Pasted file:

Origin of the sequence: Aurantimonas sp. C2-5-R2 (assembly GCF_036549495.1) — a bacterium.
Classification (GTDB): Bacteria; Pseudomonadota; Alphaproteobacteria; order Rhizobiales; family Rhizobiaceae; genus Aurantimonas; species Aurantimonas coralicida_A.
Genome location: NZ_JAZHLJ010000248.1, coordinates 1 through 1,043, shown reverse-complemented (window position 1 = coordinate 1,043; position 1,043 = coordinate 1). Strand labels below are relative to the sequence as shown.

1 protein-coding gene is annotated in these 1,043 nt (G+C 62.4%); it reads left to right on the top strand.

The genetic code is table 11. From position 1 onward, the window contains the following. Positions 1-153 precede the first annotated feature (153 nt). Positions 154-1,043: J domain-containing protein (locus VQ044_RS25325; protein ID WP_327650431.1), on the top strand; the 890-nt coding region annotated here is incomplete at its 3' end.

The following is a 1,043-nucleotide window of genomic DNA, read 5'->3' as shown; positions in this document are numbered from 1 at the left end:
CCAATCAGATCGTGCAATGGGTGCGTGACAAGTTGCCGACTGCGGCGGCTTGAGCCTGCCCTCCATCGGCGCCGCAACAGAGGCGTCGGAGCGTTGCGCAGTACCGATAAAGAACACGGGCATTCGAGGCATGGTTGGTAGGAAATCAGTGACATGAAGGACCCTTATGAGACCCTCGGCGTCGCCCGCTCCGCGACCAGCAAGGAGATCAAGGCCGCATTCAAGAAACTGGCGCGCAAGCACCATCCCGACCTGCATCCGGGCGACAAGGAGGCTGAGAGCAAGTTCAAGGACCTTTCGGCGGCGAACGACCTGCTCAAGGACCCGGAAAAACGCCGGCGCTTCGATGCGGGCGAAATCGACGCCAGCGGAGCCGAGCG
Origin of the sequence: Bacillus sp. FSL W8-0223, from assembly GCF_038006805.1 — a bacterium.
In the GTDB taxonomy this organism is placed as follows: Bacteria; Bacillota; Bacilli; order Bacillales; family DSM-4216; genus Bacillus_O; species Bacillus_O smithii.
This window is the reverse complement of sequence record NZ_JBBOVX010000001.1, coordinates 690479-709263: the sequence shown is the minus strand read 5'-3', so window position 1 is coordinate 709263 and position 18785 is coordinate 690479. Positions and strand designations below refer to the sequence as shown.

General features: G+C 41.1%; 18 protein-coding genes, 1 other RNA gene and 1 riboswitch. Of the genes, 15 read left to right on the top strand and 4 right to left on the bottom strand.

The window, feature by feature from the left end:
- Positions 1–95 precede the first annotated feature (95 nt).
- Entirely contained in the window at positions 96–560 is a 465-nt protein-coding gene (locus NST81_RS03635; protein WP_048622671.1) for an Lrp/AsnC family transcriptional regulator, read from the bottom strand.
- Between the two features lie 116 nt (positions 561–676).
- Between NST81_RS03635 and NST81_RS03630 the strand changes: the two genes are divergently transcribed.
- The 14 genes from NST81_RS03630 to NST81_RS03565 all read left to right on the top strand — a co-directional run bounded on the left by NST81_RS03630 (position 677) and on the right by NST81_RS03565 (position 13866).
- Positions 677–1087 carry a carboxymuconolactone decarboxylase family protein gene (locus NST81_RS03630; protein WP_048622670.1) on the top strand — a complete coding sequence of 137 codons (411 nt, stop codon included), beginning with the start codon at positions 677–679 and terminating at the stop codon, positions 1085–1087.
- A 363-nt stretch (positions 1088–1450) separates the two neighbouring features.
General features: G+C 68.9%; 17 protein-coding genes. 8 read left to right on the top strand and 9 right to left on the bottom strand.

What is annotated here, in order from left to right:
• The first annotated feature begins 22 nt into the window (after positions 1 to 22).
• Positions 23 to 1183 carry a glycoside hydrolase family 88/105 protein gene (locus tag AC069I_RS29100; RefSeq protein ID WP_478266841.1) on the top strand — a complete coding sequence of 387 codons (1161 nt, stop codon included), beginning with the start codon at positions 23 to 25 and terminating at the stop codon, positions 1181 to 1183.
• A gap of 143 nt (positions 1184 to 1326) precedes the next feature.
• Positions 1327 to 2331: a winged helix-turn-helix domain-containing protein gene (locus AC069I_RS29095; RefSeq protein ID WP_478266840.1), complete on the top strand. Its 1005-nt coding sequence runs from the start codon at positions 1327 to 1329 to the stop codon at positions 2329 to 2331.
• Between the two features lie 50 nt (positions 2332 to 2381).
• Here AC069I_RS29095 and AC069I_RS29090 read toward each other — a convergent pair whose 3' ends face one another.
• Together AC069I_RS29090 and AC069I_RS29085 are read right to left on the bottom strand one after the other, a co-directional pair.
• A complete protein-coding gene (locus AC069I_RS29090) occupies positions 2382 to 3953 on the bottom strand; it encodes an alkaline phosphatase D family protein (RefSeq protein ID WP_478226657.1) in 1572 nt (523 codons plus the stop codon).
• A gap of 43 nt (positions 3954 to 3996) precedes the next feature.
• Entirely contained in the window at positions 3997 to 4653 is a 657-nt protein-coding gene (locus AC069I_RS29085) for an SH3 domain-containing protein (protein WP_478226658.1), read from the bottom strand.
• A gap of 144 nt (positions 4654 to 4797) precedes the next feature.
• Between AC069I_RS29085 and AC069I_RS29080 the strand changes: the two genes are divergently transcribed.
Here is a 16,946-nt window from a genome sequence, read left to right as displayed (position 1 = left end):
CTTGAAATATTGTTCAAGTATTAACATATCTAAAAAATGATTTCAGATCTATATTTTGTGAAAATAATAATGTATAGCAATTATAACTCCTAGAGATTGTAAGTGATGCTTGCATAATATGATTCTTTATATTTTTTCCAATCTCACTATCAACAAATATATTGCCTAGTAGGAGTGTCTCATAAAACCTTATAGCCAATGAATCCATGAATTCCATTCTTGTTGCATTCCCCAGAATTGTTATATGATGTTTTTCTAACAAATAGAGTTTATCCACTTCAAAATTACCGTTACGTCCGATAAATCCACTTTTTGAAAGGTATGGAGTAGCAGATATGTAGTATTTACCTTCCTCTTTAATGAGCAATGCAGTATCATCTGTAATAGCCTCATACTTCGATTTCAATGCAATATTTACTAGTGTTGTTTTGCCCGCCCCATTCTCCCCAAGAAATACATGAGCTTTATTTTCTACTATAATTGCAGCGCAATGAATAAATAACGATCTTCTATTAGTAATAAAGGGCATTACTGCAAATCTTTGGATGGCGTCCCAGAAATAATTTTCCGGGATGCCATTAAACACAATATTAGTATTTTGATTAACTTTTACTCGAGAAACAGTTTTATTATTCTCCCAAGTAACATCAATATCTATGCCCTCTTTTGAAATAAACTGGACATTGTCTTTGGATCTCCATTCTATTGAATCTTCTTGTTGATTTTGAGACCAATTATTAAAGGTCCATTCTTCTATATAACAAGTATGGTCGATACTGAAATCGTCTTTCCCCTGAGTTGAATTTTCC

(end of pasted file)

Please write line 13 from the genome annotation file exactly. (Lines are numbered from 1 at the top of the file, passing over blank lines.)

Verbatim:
- Positions 1–95 precede the first annotated feature (95 nt).